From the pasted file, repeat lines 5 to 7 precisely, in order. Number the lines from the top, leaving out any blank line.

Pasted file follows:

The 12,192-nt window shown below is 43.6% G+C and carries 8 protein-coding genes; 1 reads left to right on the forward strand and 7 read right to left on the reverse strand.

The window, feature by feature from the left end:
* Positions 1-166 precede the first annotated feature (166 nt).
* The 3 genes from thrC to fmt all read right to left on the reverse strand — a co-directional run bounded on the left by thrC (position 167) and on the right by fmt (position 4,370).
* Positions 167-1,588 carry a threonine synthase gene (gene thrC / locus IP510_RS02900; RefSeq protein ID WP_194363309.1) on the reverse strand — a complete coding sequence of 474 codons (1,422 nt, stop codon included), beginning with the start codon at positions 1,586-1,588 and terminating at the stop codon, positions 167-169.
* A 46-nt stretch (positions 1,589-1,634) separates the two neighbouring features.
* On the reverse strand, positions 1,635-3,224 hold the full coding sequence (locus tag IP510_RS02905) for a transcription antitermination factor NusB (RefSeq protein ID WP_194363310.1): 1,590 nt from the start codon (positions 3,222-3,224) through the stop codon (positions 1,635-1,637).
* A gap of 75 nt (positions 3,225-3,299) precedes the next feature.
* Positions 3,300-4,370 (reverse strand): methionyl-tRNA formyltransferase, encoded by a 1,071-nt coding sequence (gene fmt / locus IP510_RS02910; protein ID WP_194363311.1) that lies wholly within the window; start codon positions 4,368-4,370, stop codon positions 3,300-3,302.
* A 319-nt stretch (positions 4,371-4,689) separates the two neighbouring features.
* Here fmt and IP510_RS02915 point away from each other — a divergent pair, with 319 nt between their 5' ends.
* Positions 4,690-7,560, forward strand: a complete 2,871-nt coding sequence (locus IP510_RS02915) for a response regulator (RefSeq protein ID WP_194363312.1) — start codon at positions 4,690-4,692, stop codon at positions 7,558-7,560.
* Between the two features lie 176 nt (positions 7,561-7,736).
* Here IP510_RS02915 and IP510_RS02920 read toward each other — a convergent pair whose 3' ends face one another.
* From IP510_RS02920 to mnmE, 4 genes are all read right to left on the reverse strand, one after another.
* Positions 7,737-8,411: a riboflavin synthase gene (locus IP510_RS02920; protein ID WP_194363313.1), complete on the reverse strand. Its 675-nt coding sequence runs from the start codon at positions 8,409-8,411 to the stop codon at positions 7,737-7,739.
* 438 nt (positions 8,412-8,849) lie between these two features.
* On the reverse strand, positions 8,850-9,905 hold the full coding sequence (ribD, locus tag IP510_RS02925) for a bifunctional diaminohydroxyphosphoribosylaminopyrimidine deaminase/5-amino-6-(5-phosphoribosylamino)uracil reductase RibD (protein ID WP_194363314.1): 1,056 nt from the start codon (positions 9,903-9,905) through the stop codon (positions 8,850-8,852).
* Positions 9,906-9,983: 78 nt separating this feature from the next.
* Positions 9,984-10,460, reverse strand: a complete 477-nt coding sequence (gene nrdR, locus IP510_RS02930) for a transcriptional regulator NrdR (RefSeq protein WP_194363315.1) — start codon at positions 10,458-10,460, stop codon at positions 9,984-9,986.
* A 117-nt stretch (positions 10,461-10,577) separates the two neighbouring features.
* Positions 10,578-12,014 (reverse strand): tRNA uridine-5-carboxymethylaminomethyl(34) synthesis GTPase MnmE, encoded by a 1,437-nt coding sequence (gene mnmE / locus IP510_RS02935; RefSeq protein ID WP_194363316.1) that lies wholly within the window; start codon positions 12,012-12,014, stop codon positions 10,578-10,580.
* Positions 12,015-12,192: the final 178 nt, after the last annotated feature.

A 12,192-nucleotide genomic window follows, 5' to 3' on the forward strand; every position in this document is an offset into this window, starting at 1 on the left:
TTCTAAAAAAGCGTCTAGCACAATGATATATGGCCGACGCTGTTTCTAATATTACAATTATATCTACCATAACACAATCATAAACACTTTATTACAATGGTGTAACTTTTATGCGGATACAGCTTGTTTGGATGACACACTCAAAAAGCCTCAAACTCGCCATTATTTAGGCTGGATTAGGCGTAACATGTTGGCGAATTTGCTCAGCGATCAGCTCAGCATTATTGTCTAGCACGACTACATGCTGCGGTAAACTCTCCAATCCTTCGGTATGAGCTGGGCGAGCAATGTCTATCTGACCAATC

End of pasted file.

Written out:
* Positions 167-1,588 carry a threonine synthase gene (gene thrC / locus IP510_RS02900; RefSeq protein ID WP_194363309.1) on the reverse strand — a complete coding sequence of 474 codons (1,422 nt, stop codon included), beginning with the start codon at positions 1,586-1,588 and terminating at the stop codon, positions 167-169.
* A 46-nt stretch (positions 1,589-1,634) separates the two neighbouring features.
* On the reverse strand, positions 1,635-3,224 hold the full coding sequence (locus tag IP510_RS02905) for a transcription antitermination factor NusB (RefSeq protein ID WP_194363310.1): 1,590 nt from the start codon (positions 3,222-3,224) through the stop codon (positions 1,635-1,637).